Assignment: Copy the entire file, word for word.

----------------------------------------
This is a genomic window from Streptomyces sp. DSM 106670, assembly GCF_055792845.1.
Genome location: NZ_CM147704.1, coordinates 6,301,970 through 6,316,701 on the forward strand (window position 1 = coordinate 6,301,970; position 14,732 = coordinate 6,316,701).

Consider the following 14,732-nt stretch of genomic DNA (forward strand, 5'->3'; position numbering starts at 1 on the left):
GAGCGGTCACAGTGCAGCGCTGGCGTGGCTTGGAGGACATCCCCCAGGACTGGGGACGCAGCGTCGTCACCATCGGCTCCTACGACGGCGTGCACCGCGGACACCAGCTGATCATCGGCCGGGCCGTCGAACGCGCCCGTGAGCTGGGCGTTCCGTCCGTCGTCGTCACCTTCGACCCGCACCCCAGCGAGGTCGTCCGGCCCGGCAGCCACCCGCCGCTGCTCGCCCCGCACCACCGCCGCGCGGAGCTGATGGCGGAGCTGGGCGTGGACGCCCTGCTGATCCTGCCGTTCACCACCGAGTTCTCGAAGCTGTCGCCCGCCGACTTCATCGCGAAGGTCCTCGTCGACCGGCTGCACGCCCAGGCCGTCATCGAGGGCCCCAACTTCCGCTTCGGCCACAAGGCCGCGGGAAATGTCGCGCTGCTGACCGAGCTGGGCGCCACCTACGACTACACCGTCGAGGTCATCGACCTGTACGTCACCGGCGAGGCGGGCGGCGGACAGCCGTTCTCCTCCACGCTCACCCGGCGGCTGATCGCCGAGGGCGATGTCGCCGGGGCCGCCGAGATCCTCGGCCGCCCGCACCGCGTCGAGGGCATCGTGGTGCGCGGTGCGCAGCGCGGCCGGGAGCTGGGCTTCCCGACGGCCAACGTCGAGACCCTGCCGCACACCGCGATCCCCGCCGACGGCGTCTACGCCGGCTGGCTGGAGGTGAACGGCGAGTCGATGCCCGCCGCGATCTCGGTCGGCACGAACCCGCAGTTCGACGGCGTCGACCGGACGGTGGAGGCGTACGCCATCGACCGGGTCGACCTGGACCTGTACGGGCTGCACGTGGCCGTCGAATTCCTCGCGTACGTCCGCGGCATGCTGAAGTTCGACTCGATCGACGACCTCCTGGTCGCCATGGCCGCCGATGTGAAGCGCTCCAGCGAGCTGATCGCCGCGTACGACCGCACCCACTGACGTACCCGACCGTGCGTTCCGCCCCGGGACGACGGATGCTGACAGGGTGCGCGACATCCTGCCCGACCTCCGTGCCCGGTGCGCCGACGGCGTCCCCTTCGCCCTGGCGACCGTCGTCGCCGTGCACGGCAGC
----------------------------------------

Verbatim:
This is a genomic window from Streptomyces sp. DSM 106670, assembly GCF_055792845.1.
Genome location: NZ_CM147704.1, coordinates 6,301,970 through 6,316,701 on the forward strand (window position 1 = coordinate 6,301,970; position 14,732 = coordinate 6,316,701).

Consider the following 14,732-nt stretch of genomic DNA (forward strand, 5'->3'; position numbering starts at 1 on the left):
GAGCGGTCACAGTGCAGCGCTGGCGTGGCTTGGAGGACATCCCCCAGGACTGGGGACGCAGCGTCGTCACCATCGGCTCCTACGACGGCGTGCACCGCGGACACCAGCTGATCATCGGCCGGGCCGTCGAACGCGCCCGTGAGCTGGGCGTTCCGTCCGTCGTCGTCACCTTCGACCCGCACCCCAGCGAGGTCGTCCGGCCCGGCAGCCACCCGCCGCTGCTCGCCCCGCACCACCGCCGCGCGGAGCTGATGGCGGAGCTGGGCGTGGACGCCCTGCTGATCCTGCCGTTCACCACCGAGTTCTCGAAGCTGTCGCCCGCCGACTTCATCGCGAAGGTCCTCGTCGACCGGCTGCACGCCCAGGCCGTCATCGAGGGCCCCAACTTCCGCTTCGGCCACAAGGCCGCGGGAAATGTCGCGCTGCTGACCGAGCTGGGCGCCACCTACGACTACACCGTCGAGGTCATCGACCTGTACGTCACCGGCGAGGCGGGCGGCGGACAGCCGTTCTCCTCCACGCTCACCCGGCGGCTGATCGCCGAGGGCGATGTCGCCGGGGCCGCCGAGATCCTCGGCCGCCCGCACCGCGTCGAGGGCATCGTGGTGCGCGGTGCGCAGCGCGGCCGGGAGCTGGGCTTCCCGACGGCCAACGTCGAGACCCTGCCGCACACCGCGATCCCCGCCGACGGCGTCTACGCCGGCTGGCTGGAGGTGAACGGCGAGTCGATGCCCGCCGCGATCTCGGTCGGCACGAACCCGCAGTTCGACGGCGTCGACCGGACGGTGGAGGCGTACGCCATCGACCGGGTCGACCTGGACCTGTACGGGCTGCACGTGGCCGTCGAATTCCTCGCGTACGTCCGCGGCATGCTGAAGTTCGACTCGATCGACGACCTCCTGGTCGCCATGGCCGCCGATGTGAAGCGCTCCAGCGAGCTGATCGCCGCGTACGACCGCACCCACTGACGTACCCGACCGTGCGTTCCGCCCCGGGACGACGGATGCTGACAGGGTGCGCGACATCCTGCCCGACCTCCGTGCCCGGTGCGCCGACGGCGTCCCCTTCGCCCTGGCGACCGTCGTCGCCGTGCACGGCAGC